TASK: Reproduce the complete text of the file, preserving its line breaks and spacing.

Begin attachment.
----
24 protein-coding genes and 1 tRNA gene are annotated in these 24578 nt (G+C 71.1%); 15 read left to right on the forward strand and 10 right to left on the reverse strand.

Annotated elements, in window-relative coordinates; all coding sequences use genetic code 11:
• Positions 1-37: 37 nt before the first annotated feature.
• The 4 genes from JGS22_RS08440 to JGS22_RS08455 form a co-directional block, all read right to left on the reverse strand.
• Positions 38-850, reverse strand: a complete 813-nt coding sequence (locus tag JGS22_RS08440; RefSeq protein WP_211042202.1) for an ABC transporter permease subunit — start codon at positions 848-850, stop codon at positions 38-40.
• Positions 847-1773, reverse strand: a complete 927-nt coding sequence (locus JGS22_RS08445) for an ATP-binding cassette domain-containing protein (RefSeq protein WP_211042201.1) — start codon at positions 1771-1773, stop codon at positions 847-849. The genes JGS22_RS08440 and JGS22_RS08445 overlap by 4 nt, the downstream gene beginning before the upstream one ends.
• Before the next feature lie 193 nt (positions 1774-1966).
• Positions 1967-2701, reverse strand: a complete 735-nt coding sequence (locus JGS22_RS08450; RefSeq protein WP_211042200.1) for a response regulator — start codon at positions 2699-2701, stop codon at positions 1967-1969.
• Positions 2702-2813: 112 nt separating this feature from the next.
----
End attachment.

24 protein-coding genes and 1 tRNA gene are annotated in these 24578 nt (G+C 71.1%); 15 read left to right on the forward strand and 10 right to left on the reverse strand.

Annotated elements, in window-relative coordinates; all coding sequences use genetic code 11:
• Positions 1-37: 37 nt before the first annotated feature.
• The 4 genes from JGS22_RS08440 to JGS22_RS08455 form a co-directional block, all read right to left on the reverse strand.
• Positions 38-850, reverse strand: a complete 813-nt coding sequence (locus tag JGS22_RS08440; RefSeq protein WP_211042202.1) for an ABC transporter permease subunit — start codon at positions 848-850, stop codon at positions 38-40.
• Positions 847-1773, reverse strand: a complete 927-nt coding sequence (locus JGS22_RS08445) for an ATP-binding cassette domain-containing protein (RefSeq protein WP_211042201.1) — start codon at positions 1771-1773, stop codon at positions 847-849. The genes JGS22_RS08440 and JGS22_RS08445 overlap by 4 nt, the downstream gene beginning before the upstream one ends.
• Before the next feature lie 193 nt (positions 1774-1966).
• Positions 1967-2701, reverse strand: a complete 735-nt coding sequence (locus JGS22_RS08450; RefSeq protein WP_211042200.1) for a response regulator — start codon at positions 2699-2701, stop codon at positions 1967-1969.
• Positions 2702-2813: 112 nt separating this feature from the next.